Objective: The diagnosis and treatment of youth with severe nonepisodic irritability and hyperarousal, a syndrome defined as severe mood dysregulation (SMD) by Leibenluft, has been the focus of increasing concern. We conducted the first randomized double-blind, placebo-controlled trial in SMD youth, choosing lithium on the basis of its potential in treating irritability and aggression and neuro-metabolic effects.
Methods: SMD youths 7-17 years were tapered off their medications. Those who continued to meet SMD criteria after a 2-week, single-blind, placebo run-in were randomized to a 6-week double-blind trial of either lithium (n = 14) or placebo (n = 11). Clinical outcome measures were: (1) Clinical Global Impressions-Improvement (CGI-I) score less than 4 at trial's end and (2) the Positive and Negative Syndrome Scale (PANSS) factor 4 score. Magnetic resonance spectroscopy (MRS) outcome measures were myoinositol (mI), N-acetyl-aspartate (NAA), and combined glutamate/glutamine (GLX), all referenced to creatine (Cr).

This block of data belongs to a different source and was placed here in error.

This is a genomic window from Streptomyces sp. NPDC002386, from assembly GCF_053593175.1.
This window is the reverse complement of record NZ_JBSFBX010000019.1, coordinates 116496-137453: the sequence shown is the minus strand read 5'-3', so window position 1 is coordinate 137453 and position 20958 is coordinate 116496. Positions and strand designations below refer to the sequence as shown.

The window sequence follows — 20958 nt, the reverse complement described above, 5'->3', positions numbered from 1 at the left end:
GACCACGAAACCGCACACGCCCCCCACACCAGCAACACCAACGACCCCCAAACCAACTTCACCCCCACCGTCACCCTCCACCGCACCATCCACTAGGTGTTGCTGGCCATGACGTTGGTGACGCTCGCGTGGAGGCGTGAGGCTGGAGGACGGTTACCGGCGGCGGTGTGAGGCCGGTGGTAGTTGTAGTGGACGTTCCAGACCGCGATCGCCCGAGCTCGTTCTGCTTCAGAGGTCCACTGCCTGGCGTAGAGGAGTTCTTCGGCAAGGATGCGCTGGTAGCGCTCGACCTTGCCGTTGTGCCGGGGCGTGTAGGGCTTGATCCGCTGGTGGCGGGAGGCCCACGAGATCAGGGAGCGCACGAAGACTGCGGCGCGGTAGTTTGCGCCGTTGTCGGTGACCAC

Results: In all, 45% (n = 20/45) of SMD youths were not randomized due to significant clinical improvement during the placebo run-in. Among randomized patients, there were no significant between-group differences in either clinical or MRS outcome measures.
Conclusion: Our study suggests that although lithium may not result in significant clinical or neurometabolic alterations in SMD youths, further SMD treatment trials are warranted given its prevalence.